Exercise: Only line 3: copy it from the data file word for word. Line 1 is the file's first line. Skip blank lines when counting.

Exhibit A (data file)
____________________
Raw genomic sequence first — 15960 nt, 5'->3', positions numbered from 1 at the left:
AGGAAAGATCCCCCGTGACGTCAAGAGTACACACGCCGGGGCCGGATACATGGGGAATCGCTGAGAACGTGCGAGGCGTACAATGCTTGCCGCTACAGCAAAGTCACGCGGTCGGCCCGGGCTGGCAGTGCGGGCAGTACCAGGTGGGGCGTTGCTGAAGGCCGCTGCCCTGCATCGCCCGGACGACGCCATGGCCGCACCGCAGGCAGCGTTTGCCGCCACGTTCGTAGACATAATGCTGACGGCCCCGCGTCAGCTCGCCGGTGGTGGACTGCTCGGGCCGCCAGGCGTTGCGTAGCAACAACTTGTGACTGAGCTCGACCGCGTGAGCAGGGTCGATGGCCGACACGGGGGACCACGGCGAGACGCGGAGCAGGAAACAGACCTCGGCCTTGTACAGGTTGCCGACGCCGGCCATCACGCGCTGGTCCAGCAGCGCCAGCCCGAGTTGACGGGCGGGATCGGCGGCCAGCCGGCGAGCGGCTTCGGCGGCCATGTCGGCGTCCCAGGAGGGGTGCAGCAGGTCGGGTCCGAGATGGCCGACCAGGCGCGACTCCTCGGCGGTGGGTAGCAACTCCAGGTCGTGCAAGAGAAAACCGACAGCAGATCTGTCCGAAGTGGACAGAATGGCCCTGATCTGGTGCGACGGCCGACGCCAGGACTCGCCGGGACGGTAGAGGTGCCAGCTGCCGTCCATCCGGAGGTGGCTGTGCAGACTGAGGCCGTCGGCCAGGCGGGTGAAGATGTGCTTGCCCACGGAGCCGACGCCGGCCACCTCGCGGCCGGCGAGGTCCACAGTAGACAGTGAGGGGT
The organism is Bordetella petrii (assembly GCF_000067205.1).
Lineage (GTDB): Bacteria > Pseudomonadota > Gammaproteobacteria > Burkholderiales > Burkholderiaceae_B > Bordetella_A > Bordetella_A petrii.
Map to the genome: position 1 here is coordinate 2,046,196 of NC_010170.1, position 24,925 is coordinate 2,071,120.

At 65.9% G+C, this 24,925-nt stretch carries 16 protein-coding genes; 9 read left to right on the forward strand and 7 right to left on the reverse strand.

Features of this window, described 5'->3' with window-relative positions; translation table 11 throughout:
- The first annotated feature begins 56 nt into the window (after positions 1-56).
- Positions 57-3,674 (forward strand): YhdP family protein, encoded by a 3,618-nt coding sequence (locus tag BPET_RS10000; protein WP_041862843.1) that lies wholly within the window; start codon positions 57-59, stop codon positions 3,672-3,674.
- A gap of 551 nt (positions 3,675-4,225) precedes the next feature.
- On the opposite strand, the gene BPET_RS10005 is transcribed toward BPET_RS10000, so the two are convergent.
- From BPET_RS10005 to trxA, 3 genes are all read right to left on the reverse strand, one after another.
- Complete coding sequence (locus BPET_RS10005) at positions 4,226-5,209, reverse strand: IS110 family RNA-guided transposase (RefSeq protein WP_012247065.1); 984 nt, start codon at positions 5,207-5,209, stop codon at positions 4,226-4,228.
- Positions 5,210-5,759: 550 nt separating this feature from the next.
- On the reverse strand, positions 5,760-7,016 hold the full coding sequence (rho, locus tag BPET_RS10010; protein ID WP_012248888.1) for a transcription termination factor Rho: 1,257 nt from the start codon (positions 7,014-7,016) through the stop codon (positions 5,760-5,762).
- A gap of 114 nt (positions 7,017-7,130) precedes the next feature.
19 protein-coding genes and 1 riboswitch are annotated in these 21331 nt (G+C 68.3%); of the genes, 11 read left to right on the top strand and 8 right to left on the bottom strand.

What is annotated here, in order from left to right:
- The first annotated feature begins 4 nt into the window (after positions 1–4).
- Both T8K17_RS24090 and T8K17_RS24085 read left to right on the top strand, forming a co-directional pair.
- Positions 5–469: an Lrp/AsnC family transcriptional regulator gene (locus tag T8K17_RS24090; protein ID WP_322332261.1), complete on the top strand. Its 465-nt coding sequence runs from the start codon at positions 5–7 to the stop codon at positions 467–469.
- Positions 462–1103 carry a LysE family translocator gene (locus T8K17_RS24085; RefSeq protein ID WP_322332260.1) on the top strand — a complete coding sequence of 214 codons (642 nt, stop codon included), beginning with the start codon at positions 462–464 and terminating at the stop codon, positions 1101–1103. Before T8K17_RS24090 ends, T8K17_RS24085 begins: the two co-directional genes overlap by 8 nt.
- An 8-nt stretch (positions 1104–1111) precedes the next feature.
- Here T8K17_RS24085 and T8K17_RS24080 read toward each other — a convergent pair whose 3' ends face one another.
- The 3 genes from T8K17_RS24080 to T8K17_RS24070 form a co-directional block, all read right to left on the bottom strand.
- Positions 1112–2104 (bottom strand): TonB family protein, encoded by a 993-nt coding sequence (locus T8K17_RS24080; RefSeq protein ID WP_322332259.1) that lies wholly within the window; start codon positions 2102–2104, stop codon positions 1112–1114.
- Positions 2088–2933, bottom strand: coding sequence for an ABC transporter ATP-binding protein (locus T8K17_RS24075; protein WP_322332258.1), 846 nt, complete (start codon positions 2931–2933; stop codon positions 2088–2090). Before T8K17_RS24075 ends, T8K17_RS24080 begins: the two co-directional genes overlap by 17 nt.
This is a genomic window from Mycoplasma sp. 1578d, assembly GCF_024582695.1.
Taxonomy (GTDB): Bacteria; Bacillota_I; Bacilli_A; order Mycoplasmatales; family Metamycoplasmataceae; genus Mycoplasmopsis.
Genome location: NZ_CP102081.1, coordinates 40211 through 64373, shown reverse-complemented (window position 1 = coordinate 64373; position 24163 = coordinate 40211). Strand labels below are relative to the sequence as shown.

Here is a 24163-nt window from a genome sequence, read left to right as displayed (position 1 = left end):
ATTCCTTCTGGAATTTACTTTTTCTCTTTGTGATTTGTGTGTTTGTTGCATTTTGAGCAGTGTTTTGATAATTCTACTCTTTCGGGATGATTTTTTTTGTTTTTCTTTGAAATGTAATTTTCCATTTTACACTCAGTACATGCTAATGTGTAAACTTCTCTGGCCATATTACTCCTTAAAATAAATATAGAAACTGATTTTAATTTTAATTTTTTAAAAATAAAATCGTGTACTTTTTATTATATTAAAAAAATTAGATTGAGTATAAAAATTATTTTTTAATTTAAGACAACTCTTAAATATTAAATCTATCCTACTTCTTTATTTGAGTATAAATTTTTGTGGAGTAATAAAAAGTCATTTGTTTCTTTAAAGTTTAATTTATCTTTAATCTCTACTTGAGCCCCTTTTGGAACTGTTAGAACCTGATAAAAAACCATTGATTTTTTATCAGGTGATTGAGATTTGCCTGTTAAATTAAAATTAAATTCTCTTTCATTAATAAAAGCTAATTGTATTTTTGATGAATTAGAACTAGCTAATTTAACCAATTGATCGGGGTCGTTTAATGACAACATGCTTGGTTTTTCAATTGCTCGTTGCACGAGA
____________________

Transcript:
The organism is Bordetella petrii (assembly GCF_000067205.1).